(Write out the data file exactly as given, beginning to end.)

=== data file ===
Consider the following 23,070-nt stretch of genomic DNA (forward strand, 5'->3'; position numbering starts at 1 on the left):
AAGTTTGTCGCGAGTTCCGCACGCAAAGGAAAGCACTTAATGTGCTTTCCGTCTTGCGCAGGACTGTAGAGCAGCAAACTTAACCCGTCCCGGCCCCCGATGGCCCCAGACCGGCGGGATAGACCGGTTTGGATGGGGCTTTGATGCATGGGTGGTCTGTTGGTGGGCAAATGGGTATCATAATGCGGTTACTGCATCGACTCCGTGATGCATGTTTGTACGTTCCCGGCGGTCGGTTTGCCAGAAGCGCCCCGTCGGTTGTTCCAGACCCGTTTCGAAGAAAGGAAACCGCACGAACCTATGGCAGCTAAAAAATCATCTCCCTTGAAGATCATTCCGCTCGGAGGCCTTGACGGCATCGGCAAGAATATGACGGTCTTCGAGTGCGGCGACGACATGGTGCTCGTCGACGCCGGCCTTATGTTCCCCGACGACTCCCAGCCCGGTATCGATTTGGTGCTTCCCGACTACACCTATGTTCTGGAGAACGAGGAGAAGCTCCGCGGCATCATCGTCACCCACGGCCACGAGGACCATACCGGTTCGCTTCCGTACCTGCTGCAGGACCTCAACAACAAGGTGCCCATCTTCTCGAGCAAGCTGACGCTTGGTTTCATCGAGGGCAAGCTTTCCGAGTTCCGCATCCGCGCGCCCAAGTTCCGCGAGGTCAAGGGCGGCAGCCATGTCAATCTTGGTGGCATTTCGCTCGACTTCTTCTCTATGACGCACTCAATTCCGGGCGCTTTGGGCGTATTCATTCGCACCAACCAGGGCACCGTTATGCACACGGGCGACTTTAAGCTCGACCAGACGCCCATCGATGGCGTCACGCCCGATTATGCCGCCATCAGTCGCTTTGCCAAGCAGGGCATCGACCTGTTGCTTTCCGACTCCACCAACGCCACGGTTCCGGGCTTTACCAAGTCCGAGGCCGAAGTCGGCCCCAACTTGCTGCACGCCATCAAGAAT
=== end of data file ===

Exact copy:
Consider the following 23,070-nt stretch of genomic DNA (forward strand, 5'->3'; position numbering starts at 1 on the left):
AAGTTTGTCGCGAGTTCCGCACGCAAAGGAAAGCACTTAATGTGCTTTCCGTCTTGCGCAGGACTGTAGAGCAGCAAACTTAACCCGTCCCGGCCCCCGATGGCCCCAGACCGGCGGGATAGACCGGTTTGGATGGGGCTTTGATGCATGGGTGGTCTGTTGGTGGGCAAATGGGTATCATAATGCGGTTACTGCATCGACTCCGTGATGCATGTTTGTACGTTCCCGGCGGTCGGTTTGCCAGAAGCGCCCCGTCGGTTGTTCCAGACCCGTTTCGAAGAAAGGAAACCGCACGAACCTATGGCAGCTAAAAAATCATCTCCCTTGAAGATCATTCCGCTCGGAGGCCTTGACGGCATCGGCAAGAATATGACGGTCTTCGAGTGCGGCGACGACATGGTGCTCGTCGACGCCGGCCTTATGTTCCCCGACGACTCCCAGCCCGGTATCGATTTGGTGCTTCCCGACTACACCTATGTTCTGGAGAACGAGGAGAAGCTCCGCGGCATCATCGTCACCCACGGCCACGAGGACCATACCGGTTCGCTTCCGTACCTGCTGCAGGACCTCAACAACAAGGTGCCCATCTTCTCGAGCAAGCTGACGCTTGGTTTCATCGAGGGCAAGCTTTCCGAGTTCCGCATCCGCGCGCCCAAGTTCCGCGAGGTCAAGGGCGGCAGCCATGTCAATCTTGGTGGCATTTCGCTCGACTTCTTCTCTATGACGCACTCAATTCCGGGCGCTTTGGGCGTATTCATTCGCACCAACCAGGGCACCGTTATGCACACGGGCGACTTTAAGCTCGACCAGACGCCCATCGATGGCGTCACGCCCGATTATGCCGCCATCAGTCGCTTTGCCAAGCAGGGCATCGACCTGTTGCTTTCCGACTCCACCAACGCCACGGTTCCGGGCTTTACCAAGTCCGAGGCCGAAGTCGGCCCCAACTTGCTGCACGCCATCAAGAAT